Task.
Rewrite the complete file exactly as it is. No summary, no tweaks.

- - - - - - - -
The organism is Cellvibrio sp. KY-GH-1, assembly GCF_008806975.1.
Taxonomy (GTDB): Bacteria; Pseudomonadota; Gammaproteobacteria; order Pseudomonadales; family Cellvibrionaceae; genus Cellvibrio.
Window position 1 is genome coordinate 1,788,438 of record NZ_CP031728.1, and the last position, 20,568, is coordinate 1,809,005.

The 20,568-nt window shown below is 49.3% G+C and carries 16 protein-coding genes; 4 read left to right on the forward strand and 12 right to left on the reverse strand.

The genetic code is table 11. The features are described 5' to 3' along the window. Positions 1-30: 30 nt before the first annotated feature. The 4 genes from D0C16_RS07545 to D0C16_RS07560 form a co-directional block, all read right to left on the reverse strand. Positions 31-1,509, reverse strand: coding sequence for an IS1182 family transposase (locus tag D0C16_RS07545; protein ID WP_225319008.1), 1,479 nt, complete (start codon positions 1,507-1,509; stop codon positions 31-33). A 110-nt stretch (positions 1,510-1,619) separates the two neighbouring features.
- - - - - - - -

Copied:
The organism is Cellvibrio sp. KY-GH-1, assembly GCF_008806975.1.
Taxonomy (GTDB): Bacteria; Pseudomonadota; Gammaproteobacteria; order Pseudomonadales; family Cellvibrionaceae; genus Cellvibrio.
Window position 1 is genome coordinate 1,788,438 of record NZ_CP031728.1, and the last position, 20,568, is coordinate 1,809,005.

The 20,568-nt window shown below is 49.3% G+C and carries 16 protein-coding genes; 4 read left to right on the forward strand and 12 right to left on the reverse strand.

The genetic code is table 11. The features are described 5' to 3' along the window. Positions 1-30: 30 nt before the first annotated feature. The 4 genes from D0C16_RS07545 to D0C16_RS07560 form a co-directional block, all read right to left on the reverse strand. Positions 31-1,509, reverse strand: coding sequence for an IS1182 family transposase (locus tag D0C16_RS07545; protein ID WP_225319008.1), 1,479 nt, complete (start codon positions 1,507-1,509; stop codon positions 31-33). A 110-nt stretch (positions 1,510-1,619) separates the two neighbouring features.